Success is rarely served on a silver platter. And if success comes easily, the receiver often loses it quickly because they weren't ready for it. Alas success does not arrive with a user manual!
Now back to our story. Even though that first submission to my book came in easily, I had to work to get the rest of the images. Are you surprised? Well, not many people knew me or my work back then. (Spoiler alert: this turned out to be the book that put me on the map.)
The book project was an uphill climb the whole way. (Like I said, extra emphasis placed on resolve.) Many artists were personally invited to be a part of my book project. Not everyone accepted. Two even pulled out of the book after I’d done considerable work to showcase their art in individual chapters. I quickly filled the one open chapter, but what was I to do with the last one? After much debate I chose to show my own work, which was not originally planned to be featured prominently. But since I was doing so much work I figured why not?
The lowest point came when I realized I had to re-write the entire book because the original manuscript was...well...boring to read. Fear came banging on my door, and I was afraid that I might have to abandon the project if I couldn't write something worth reading.
It was painful to start over, but I did it because I knew in my heart that it needed doing. The whole process including re-writing, doing the graphic design, and proofing the book took me three months working full-time, including weekends. I did everything, myself, and would start work in the morning and stop when it was time to go to bed. Sure, I was fully committed to the project...but I used the fear of quitting to keep me moving forward when it looked like things were going nowhere. (There seems to always be one or more "dark nights" in any of my big undertakings. I've come to see them as tests of commitment.)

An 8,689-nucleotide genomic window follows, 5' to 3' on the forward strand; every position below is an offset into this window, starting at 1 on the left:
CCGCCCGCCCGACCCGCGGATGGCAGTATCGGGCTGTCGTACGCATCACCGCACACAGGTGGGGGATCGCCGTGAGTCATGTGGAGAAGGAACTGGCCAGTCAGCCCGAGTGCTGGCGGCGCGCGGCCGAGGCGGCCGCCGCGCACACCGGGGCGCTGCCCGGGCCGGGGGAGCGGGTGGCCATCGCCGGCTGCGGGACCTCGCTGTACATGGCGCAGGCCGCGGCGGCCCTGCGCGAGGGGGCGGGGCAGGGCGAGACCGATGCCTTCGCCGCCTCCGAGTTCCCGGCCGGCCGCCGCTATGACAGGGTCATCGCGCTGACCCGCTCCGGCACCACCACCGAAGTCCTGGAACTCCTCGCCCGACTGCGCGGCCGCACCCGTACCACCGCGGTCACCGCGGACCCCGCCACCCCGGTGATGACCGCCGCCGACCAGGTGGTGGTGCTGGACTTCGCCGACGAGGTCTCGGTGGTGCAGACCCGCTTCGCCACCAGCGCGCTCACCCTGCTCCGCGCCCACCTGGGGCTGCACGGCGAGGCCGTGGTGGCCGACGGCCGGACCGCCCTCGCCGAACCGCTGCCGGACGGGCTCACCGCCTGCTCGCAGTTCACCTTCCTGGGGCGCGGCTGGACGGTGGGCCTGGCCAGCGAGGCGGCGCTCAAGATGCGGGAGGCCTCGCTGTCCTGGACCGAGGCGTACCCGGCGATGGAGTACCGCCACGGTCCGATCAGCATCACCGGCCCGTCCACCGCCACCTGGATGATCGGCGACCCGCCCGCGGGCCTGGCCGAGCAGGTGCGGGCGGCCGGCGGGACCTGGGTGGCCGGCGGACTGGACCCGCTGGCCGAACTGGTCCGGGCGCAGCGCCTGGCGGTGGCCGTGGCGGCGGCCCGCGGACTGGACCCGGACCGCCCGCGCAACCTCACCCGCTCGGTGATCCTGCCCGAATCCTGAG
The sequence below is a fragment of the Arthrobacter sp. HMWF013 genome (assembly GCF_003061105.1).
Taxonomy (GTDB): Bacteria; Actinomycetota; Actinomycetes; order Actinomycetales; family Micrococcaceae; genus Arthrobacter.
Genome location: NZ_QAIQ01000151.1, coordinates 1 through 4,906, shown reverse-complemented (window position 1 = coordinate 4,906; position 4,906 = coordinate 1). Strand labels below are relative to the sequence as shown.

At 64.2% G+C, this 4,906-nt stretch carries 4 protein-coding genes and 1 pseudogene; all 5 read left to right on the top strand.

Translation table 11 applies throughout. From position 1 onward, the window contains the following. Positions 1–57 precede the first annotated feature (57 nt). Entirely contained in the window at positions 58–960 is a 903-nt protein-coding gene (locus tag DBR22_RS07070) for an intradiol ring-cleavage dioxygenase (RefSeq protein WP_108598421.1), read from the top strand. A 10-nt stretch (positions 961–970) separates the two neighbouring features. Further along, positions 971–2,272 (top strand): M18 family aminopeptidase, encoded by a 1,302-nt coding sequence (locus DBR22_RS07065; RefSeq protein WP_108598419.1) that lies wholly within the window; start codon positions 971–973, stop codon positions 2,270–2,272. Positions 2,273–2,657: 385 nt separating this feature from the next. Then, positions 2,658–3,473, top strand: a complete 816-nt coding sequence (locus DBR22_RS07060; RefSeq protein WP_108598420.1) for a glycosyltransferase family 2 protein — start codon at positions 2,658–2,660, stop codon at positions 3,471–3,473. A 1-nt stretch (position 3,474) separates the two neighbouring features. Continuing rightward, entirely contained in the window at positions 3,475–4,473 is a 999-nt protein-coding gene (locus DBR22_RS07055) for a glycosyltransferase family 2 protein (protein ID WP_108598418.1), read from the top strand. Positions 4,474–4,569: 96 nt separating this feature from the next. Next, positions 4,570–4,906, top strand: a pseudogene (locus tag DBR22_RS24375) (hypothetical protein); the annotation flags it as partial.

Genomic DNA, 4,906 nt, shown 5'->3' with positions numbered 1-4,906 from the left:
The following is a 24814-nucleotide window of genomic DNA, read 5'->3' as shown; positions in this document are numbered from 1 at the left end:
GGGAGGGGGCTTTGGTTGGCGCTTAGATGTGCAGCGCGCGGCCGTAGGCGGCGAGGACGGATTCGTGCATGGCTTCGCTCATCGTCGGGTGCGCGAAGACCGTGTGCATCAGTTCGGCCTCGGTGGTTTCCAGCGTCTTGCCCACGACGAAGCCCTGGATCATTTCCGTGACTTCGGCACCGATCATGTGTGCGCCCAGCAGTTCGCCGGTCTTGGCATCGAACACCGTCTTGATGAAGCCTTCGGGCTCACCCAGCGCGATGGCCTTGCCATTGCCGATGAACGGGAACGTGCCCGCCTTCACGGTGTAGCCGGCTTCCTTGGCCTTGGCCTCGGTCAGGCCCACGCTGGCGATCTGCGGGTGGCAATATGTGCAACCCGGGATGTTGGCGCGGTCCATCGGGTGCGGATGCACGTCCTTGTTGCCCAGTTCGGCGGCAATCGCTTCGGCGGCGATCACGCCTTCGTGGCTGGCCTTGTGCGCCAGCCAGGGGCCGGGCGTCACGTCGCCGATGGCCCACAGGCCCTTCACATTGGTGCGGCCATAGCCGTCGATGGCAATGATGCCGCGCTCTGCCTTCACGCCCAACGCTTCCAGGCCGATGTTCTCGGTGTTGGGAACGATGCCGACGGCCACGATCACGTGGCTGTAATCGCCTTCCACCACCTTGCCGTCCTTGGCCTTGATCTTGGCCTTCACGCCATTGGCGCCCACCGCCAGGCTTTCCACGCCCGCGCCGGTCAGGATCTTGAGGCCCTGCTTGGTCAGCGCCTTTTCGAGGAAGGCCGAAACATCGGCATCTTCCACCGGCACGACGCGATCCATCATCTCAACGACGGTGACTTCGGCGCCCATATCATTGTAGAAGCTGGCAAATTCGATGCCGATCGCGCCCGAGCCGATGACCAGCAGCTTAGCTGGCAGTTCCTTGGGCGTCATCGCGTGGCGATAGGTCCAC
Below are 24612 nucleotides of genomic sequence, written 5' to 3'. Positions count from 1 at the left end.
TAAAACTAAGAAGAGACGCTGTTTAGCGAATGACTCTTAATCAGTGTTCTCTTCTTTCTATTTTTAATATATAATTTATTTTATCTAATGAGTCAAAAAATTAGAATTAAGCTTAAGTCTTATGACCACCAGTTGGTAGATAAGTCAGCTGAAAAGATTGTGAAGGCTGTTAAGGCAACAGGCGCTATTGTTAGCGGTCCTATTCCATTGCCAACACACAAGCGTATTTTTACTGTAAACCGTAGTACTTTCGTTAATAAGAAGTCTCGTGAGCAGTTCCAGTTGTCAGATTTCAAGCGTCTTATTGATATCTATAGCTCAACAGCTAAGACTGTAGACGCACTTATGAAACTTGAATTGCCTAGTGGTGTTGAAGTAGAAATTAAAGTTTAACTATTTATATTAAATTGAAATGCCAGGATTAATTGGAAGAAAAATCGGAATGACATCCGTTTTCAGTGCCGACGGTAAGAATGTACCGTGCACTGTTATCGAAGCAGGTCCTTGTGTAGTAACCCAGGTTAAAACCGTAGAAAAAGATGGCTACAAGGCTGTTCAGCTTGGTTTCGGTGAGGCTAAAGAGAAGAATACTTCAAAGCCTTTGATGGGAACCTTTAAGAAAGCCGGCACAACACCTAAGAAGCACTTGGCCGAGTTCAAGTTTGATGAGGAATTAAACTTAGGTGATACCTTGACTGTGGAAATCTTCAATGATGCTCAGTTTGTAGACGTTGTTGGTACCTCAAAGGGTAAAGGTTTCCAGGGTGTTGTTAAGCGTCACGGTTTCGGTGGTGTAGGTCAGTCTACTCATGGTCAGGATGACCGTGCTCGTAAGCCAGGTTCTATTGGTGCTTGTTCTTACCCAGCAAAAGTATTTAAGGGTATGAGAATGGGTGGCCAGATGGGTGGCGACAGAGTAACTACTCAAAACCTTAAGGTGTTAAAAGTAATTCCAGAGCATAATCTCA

If you've read this far I congratulate you! Now you get to hear about the rewards of taking what felt like such a terrifyingly big risk.
Now, the book going straight to the bestseller list and staying there for several weeks was nice...but it was NOT on my list of Top 5 Rewards. That said, I was happy my marketing efforts paid off.
So what was the biggest reward? What I learned about myself.
The many hurdles taught me that I will always use a stumbling block as a springboard. I also learned to ask better questions! Fear tells you to ask “what if…?”, but a much better question is “why not?”
Why not write that book?
Why not share your knowledge with the world?
Why not acknowledge and validate other artists' work?
Why not help other artists get their work in front of a bigger audience?
Why not expose readers to art they might not otherwise see?
Why not? Why not? Why not?
“The cave you fear to enter holds the treasure you seek.” — Joseph Campbell
Here's the summary:
1. The greater your resistance and fear, the closer you are to success.
2. It’s your job to use the fear...and not be used by it.
3. Reach inside and find all your inner resources. Use them, too.
4. Know that you can live your dreams...but you have to work for it.
5. The rewards will be greater than you can imagine.